Failure - Interactions

This    B-707   night  CRZ  inflight-UPSET ,    "the Waldo Lynch upset" ,

was the most  easily recalled  exemplar   twenty-years later, 

immediately  after  the night-CRZ  LoC-I,  upset-dive-RECOVERY

    of    B-727  N840TW  4April79

 Yet  in 1979   investigators  from  an  "independent"   NTSB 

 remained  ignorant

      of   earlier B-707  exemplars --   

while  they  fixated  on  The Boeing Scenario 

   which  insisted  that   NTSB focus on   a  red-herring   #7 Slat.

hot-link to Failure-Interactions HOME page.

Much more on this case  --  In-progress,   standby:

C.A.B.'s  AAR  for B707  N712PA /  3Feb59

pdf is short,  772KB

New York Times,    March 15, 1959,   p86:

"the airline has used only supervisory personnel to fly its jet  . . .

"Pan Am Training . . .  regular line pilots . . . dispute settled last month."

Testimony,   Flight Engineer,   George  Sinsky,

Sound of Mach Warning,  

      G-load,   pinned-to-seat,  

               unable to raise arms  ...

Horizontal Stabilizer  TRIMMED  full-nose-down ...

       manually  cranked Horiz-Stab'  to normal position,  

Witkins, R.    "Troubles Noted On Auto-Pilots -- Inquiry ... Jetliner's Dive ...",                      

New York Times,  March 13, 1959,  p58.      

"... matters that might seem inconsequential to crewmen ...  shop had found the auto-pilot disconnecting with greater frequency than previously reported ..."

Troubles Noted on Autopilots
NY_Times_, Mar'12th 1959, pg 61, Dick Witkins' "Crew Testifies..."

Testimony of   Sam Peters,    

           who sat as  co-pilot (right-seat, SIC)

22z Heading change, to LEFT,  "posted" by Nav'.

Autopilot Turn Knob -- turn OK.

Buffeting,   caused panel light failure --  [rolled  right]...

     Captain's Horizon had tumbled  ... 

Co-Pilot  used  Control Wheel -- left aileron,  and Rudder,

           G-loads,   "immobilized",   severe  buffeting,

                 Captain Lynch returned ... cut power ...

Horizontal Stabilizer  TRIM  ... position showed  nose-down  ...

   F/E  manually  cranked  Horiz-Stab TRIM

          (cranked  Trim-Wheel )   ...    pull-out ...  climb  ...

Rolled   Wings-level,

    heavy  pounding  and   buffet  at  6000-feet,

        zoomed  nose-up,    climb,  

             airspeed  decreasing,

                control   by  9000-feet    . . . 

   After   recovery,   "heavy"  right rudder needed . . .

Captain Waldo Lynch,   testimony:

Out-of-Seat,   Out-of-Cockpit,

    increased NOISE level,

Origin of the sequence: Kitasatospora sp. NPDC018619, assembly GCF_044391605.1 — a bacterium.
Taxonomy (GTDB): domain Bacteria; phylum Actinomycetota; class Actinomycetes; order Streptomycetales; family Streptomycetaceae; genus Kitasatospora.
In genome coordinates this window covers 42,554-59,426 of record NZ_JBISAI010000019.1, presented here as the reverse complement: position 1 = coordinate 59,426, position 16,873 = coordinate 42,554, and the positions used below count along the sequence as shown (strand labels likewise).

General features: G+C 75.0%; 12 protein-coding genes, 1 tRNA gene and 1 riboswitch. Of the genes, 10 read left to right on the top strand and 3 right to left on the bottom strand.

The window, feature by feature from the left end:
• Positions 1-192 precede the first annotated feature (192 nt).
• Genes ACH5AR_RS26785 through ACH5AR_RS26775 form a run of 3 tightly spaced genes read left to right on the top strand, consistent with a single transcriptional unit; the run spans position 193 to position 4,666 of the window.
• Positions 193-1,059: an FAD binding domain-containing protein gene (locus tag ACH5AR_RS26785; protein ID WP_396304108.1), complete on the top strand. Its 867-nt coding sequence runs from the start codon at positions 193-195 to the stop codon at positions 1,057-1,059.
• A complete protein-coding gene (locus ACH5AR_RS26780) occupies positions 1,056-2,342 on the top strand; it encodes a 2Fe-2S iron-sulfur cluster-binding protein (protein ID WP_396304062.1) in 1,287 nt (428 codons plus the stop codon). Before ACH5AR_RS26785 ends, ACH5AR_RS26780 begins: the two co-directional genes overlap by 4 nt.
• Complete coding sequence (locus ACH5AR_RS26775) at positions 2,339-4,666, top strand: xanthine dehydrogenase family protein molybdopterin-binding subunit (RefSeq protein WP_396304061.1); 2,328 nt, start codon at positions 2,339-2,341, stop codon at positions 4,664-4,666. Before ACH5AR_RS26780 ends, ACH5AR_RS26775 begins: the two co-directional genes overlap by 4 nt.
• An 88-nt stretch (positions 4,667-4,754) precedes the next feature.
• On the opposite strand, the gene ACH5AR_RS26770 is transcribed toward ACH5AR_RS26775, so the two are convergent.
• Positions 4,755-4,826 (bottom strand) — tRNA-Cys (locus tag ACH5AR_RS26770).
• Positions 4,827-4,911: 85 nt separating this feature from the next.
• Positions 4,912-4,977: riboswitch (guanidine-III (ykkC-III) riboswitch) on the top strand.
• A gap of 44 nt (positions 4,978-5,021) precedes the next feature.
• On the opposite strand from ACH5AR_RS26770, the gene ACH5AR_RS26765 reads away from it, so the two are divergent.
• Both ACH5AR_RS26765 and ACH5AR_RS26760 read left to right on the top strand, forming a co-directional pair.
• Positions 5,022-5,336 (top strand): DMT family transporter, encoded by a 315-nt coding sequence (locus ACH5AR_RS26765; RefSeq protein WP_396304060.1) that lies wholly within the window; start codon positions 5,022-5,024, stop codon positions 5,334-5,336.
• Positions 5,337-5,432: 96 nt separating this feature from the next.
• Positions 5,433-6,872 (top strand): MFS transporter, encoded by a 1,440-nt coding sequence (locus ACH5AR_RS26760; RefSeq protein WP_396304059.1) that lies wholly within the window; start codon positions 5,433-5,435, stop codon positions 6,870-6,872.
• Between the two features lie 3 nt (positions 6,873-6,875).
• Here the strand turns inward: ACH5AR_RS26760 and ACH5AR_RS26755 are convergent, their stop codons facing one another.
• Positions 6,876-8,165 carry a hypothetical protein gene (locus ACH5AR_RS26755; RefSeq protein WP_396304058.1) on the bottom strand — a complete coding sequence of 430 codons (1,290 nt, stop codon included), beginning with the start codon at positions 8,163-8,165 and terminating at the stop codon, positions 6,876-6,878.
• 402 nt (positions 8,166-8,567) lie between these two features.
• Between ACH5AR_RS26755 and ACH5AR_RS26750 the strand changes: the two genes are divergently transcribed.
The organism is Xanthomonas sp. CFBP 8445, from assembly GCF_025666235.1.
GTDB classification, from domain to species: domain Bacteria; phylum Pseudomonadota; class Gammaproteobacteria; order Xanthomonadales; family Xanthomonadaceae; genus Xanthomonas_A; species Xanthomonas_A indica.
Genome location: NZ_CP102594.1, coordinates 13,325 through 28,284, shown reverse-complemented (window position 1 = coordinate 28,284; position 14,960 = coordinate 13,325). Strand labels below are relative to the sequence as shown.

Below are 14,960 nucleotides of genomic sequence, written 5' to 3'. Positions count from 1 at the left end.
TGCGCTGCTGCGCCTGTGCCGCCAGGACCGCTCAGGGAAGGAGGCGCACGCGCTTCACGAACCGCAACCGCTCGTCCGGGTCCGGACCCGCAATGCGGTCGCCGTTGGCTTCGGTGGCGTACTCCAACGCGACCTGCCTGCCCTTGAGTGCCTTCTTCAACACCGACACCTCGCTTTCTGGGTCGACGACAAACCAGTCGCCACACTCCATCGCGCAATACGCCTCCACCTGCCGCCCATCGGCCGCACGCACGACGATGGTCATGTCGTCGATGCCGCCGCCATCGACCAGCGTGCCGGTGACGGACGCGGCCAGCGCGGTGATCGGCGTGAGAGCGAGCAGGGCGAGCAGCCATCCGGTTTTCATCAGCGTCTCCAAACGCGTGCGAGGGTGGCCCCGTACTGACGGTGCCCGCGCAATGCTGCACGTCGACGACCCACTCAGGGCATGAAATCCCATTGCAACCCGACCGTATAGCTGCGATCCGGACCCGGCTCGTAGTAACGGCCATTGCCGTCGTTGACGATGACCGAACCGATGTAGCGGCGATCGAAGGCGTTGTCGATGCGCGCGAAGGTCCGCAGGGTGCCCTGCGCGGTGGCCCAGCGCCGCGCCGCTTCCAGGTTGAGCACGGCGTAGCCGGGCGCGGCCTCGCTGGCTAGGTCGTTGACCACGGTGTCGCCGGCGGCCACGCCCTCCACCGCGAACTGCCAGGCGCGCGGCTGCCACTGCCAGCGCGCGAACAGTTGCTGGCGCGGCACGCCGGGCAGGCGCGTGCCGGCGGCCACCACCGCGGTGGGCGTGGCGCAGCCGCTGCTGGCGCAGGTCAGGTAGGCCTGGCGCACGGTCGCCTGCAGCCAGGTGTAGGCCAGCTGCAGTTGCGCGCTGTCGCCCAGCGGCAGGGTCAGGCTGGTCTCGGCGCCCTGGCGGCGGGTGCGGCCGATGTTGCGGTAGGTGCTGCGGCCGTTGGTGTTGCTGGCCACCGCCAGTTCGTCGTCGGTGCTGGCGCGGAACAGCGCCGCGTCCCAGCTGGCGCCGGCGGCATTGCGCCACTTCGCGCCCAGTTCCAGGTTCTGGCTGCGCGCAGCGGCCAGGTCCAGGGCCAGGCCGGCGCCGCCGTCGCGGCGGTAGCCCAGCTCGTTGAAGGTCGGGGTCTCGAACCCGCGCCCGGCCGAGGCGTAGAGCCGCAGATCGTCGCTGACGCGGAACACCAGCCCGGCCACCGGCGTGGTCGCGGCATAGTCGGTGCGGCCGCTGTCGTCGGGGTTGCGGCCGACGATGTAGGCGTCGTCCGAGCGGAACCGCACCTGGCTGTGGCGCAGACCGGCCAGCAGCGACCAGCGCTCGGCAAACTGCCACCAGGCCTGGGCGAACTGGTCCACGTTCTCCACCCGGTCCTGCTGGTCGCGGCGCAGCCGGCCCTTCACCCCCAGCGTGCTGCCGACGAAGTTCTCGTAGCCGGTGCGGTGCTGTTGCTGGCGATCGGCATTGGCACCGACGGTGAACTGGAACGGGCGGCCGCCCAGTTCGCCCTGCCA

G-forces  increasing,  

Lynch  re-entered cockpit,

   "slammed"  Thrust Levers to IDLE,

      gyro-horizon  had tumbled,

        Airspeed  past  400 KIAS,

           Altitude  passing  17,000-feet,

              Electric  Pitch-Trim  thumb-switch  INOP'

Prior history of  Autopilot  trip-OFF.

Other pilots had not reported --  few  "disconnects"

had been reported before the mishap.

After the mishap-dive,  on Feb' 6th,  

   pilots entry in aircraft logbook:  

       another  disconnect,

                      with no warning-light.

Uncertainty about status of Autopilot, 

just prior to  the   INITIAL   upset:

Not  ENGAGED?     Disconnected?

No aural nor visual annunciation

that the Autopilot had Disengaged.

London  to  Gander,  CRZ,  

35,000-feet,  0.82 Mach,

OAT -55C,   

GWt 195,000  (pounds),  

 ~ 2200 Z . . .  

Aviation Week, Mar'23,1959 p 37-8

Aviation Week,  March 23, 1959,  p 37-8:

On  Mar' 11th  and 12th 1959,

C.A.B.  heard  "depositions"  in  New York,

with later depositions  in  Seattle and L.A.

New York Times,   Feb' 5th, 1959,   p20:

Night, step-climbed to 35,000-feet,  over storm, 

CRZ,   PIC-out-of-seat,  

standing in forward passenger-cabin,

shaking,    thrown to floor,

crawled back to pilot's cockpit-seat,  recovered ... 

Pan Am   /   3Feb59,    B-707-121,    N712PA,  

night  Cruise,    FL350,  

North Atlantic,  west-bound,   40W,  

a pilot-out-of-cockpit,    subtle roll upset,

spiral-dive,    recovery

high-G  pull-up    near 6000 feet.

. . . during the captain's absence from the cockpit  

the autopilot disengaged   and

the copilot did not detect  . . .  

a steep  nosedown   right spiral. . . .  

it entered this maneuver  gradually  without any abrupt movements. . . .  

during  the hours of  darkness,  

the autopilot  disengage   warning light   … failed . . . 

[C.A.B.'s AAR,  p8,   "Analysis"].